Brett has created a fun story about academia and researching obscurities. I wish the very ending had been drawn out a little more but I still recommend this. 4.5 stars
This series is like popcorn.

Editado: Fev 16, 9:21am

This seems to be my first Simon Brett, so it goes in my Retail (New To Me) category.

Zeb's General Store is located in North Conway, NH. They carry everything New England, like jams, bar soap, and maple syrup, but they also have their own spicy Bloody Mary mix. And if you're a fan of Moxie soda, this is your place, as they carry the soda and more Moxie merch than anyone.

Fev 16, 10:21am

>30 mstrust: goes on my WL!

Fev 16, 10:31am

>26 mstrust: I've been there!

Fev 16, 1:02pm

>32 Tess_W: I hope you get a chance to read it, I really liked it!
>33 thornton37814: Oh, yay! Did you enjoy your visit?

Fev 16, 5:27pm

>34 mstrust: Yes. It was back when I was dating someone who lived in Raleigh. I'd searched out bookstores because I knew I was going to have some time to myself on weekends, so I made trips to different ones.

Fev 17, 12:57pm

Thanks for the feedback. It looks like a good store, and I think I'll make an order in a month or so. I hold off on ordering when I'm within weeks of being away from home. I don't want a box sitting on my porch while I'm gone.

Editado: Fev 19, 10:28am

22. Selected Poems of W.H. Auden, selected and edited by Edward Mendelson.
Keep in mind that I haven't studied any poetry since high school, where my teacher was into Shakespeare and the Cavalier Poets, very different from Auden. And I think he needs to be studied to fully grasp his work. There are some, like "Stop the Clocks" that can be appreciated from the first read, but so much of his poetry is dense and personal with meaning, with each line needing to be picked through, that the reader would benefit from having some instruction along the way.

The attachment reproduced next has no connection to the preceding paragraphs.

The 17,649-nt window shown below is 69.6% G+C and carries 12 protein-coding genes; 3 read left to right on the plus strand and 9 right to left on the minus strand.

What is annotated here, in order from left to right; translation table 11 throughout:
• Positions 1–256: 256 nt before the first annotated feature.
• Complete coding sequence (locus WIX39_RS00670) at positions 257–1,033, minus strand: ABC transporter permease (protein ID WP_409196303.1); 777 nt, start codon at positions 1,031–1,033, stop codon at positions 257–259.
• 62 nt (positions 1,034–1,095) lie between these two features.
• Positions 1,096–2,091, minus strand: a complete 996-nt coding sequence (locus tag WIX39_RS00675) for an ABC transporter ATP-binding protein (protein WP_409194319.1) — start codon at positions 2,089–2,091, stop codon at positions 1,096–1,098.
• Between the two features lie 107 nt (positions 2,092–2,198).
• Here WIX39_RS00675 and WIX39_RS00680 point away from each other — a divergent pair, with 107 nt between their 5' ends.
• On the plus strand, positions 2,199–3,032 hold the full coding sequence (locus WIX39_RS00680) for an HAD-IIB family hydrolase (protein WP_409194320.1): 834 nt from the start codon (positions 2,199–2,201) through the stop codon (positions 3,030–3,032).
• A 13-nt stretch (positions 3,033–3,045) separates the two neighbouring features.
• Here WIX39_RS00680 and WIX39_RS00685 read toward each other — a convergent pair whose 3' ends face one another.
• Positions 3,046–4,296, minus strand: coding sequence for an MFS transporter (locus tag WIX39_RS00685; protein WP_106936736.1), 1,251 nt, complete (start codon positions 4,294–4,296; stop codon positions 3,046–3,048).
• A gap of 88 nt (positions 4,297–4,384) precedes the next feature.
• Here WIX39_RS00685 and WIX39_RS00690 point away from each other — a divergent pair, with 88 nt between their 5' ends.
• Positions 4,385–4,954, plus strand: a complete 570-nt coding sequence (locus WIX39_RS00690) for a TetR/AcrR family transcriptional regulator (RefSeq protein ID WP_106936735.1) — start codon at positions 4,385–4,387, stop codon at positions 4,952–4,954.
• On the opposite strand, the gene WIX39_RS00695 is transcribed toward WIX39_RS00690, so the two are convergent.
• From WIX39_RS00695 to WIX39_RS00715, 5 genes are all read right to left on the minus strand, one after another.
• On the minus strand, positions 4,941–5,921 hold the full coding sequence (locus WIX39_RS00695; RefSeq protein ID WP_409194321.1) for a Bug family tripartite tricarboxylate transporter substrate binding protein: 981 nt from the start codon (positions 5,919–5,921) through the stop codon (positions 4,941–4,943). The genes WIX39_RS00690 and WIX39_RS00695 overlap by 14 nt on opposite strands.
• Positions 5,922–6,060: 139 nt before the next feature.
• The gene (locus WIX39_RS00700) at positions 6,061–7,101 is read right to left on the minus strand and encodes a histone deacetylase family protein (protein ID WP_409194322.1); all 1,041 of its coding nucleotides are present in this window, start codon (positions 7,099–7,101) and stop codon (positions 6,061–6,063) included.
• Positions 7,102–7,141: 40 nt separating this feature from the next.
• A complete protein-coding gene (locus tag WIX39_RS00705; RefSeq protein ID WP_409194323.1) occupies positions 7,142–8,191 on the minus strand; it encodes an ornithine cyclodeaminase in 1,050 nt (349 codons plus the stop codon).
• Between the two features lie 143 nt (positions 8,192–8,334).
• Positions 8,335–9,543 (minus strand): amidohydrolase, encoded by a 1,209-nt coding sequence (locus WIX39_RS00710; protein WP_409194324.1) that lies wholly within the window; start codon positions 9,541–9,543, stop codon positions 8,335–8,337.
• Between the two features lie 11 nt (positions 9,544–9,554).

I guess that's all I feel qualified to say, because I know there are people who spend their lives studying Auden, and he left plenty of work to study if this book of selected poems is any indication of how much he wrote. 3.5 stars

This has sat on my shelf for more years than I can say, so it's a ROOT, but as this is the first I've read of Auden, I'm putting it in the "New To Me" category, which finishes off that category.

Editado: Fev 19, 10:44am

For anyone who's freezing right now, I hope this gives you a little hope.
ShakaTime's storefront is located in Honolulu, but you can shop for Hawaiian clothes and accessories right from your snowbound home. They carry men's, women's, children's, and even Hawaiian-style wedding clothes. Their merch includes Hawaiian-made face masks starting at $6.95, so you can get a little of the tropics for a low price.

Fev 19, 3:33pm

>37 mstrust: I don't always (or even often) understand Auden -- I agree that he's someone who benefits from having a lot of context and a lot of literary knowledge. But I consider him my favorite poet anyway!

Fev 19, 6:31pm

I have no doubt that I would have gotten much more out of this book if I'd had someone who knew his work well enough to decipher some of it. So many of his poems are intensely personal.